While a policy explains the “why” behind specific actions and decision making, procedures explain the “how” in instructions for specific routines and tasks. Procedures in aged care should clarify the steps that should be taken to assist residents in everyday tasks and management of this care.
Procedures may include:
- Assessing and resolving complaints
- Managing healthcare records and documentation
- Managing resident aggression.
Understanding Aged Care Legislation
There are over one million older Australians that receive aged care services currently and this will triple in the next thirty years. The range and quality of these services can differ between residencies which is why legislation for the aged care industry is so important.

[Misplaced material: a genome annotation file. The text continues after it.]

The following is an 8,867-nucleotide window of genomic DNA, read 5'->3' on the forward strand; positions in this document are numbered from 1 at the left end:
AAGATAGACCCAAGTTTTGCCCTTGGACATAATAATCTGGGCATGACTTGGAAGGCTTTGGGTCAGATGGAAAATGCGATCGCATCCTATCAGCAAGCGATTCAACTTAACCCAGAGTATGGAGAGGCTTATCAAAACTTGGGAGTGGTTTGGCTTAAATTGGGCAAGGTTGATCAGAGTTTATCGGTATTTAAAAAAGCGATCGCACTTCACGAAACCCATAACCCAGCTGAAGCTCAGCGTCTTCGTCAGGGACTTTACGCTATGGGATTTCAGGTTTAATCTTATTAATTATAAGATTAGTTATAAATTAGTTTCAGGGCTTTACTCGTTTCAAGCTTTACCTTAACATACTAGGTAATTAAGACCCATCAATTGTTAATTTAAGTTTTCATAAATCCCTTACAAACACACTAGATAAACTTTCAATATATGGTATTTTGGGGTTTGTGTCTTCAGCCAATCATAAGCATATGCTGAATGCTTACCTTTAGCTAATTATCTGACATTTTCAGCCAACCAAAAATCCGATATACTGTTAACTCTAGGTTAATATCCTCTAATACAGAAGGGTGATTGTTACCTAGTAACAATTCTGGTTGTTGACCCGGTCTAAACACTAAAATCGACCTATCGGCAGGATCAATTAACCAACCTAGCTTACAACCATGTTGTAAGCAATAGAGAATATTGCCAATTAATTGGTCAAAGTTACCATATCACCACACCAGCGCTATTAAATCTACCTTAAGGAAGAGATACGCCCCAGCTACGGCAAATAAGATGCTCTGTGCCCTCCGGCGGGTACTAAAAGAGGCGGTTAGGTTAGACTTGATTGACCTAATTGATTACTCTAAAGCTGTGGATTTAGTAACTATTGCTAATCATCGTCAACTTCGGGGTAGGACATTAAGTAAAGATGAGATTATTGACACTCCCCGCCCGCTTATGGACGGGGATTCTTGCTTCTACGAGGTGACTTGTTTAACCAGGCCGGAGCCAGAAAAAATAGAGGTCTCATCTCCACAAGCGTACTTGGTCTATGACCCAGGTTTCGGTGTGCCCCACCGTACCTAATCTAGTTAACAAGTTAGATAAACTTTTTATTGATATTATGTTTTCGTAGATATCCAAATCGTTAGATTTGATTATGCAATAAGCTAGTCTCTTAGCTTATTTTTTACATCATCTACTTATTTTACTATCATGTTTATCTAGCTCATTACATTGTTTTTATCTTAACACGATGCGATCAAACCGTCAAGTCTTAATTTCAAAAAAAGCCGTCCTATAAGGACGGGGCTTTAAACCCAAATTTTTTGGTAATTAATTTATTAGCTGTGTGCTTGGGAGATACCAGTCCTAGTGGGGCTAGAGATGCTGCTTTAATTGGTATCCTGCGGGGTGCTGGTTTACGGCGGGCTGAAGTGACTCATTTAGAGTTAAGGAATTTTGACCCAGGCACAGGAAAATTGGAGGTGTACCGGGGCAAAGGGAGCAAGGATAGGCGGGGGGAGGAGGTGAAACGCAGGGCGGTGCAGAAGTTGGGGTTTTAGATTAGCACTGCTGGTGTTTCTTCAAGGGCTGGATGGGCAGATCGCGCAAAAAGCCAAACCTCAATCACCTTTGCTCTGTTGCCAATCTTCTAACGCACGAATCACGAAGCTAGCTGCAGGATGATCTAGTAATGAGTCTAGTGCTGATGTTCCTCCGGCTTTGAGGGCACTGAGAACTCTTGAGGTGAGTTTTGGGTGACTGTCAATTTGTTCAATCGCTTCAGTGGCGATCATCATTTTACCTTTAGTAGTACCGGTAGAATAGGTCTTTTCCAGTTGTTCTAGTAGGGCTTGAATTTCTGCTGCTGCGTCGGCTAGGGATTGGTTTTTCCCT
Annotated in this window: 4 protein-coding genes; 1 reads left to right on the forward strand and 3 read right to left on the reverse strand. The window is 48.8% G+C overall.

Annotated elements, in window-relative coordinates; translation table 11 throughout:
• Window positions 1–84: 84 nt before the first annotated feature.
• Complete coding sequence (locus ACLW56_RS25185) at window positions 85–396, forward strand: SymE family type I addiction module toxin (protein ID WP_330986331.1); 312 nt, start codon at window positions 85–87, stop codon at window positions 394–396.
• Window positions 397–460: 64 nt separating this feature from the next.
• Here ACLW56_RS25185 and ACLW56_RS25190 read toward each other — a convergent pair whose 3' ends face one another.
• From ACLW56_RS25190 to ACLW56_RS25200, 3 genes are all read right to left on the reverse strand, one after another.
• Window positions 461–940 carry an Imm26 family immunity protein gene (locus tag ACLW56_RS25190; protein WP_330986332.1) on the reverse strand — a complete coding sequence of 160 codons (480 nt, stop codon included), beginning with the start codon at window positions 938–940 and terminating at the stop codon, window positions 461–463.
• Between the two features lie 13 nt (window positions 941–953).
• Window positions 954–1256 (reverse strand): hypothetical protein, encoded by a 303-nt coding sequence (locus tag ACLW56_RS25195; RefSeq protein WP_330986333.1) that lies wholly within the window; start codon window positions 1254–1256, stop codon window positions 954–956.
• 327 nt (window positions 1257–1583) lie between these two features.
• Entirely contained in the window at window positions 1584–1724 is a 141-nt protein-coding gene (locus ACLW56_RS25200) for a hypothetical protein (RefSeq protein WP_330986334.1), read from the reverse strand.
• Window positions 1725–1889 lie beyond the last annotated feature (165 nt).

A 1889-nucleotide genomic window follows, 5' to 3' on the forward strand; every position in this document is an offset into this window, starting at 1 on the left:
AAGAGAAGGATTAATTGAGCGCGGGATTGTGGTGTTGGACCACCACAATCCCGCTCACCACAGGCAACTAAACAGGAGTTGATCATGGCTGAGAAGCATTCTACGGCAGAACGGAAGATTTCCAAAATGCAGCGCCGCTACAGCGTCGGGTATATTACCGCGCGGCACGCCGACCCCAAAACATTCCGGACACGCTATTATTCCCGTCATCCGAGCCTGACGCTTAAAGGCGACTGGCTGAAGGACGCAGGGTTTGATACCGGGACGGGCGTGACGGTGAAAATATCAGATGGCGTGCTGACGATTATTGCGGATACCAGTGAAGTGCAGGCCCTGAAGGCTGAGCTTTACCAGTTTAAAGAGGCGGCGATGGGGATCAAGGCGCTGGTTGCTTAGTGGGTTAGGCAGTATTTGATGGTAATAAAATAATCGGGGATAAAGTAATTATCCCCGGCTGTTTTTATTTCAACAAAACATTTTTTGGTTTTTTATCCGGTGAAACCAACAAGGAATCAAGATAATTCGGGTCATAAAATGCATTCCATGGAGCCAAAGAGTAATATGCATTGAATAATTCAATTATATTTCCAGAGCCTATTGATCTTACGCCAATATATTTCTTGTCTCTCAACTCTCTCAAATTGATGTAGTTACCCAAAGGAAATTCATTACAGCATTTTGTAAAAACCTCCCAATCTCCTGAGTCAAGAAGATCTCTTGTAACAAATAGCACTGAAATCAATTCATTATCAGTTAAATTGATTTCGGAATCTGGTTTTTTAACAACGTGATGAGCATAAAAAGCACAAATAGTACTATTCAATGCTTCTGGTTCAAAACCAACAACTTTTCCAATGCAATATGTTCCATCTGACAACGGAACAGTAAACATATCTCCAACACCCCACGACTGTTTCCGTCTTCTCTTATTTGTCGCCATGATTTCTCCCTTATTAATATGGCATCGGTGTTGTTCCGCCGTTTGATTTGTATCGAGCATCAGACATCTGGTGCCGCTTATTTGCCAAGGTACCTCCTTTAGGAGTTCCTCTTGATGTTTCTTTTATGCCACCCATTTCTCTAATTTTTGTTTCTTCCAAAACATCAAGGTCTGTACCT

The Aged Care Quality and Safety Commission
The Aged Care Quality and Safety Commission aims to “protect and enhance the safety, health, well-being and quality of life of people receiving aged care”. The Commission is the primary point of contact for both clients and providers in regards to quality and safety along with being the national regulator of aged care services.
The commission independently accredits, assesses and monitors the aged care sector and determines the compliance of policies and procedures. To do this, the commission has the responsibility of consistently reporting and approving aged care providers to ensure high quality care is provided across the country.
Aged Care Quality and Safety Commission Act 2018
The Aged Care Quality and Safety Commission Act (2018) is a framework that aims to regulate aged care quality standards across Australia. The objectives of this framework aim to: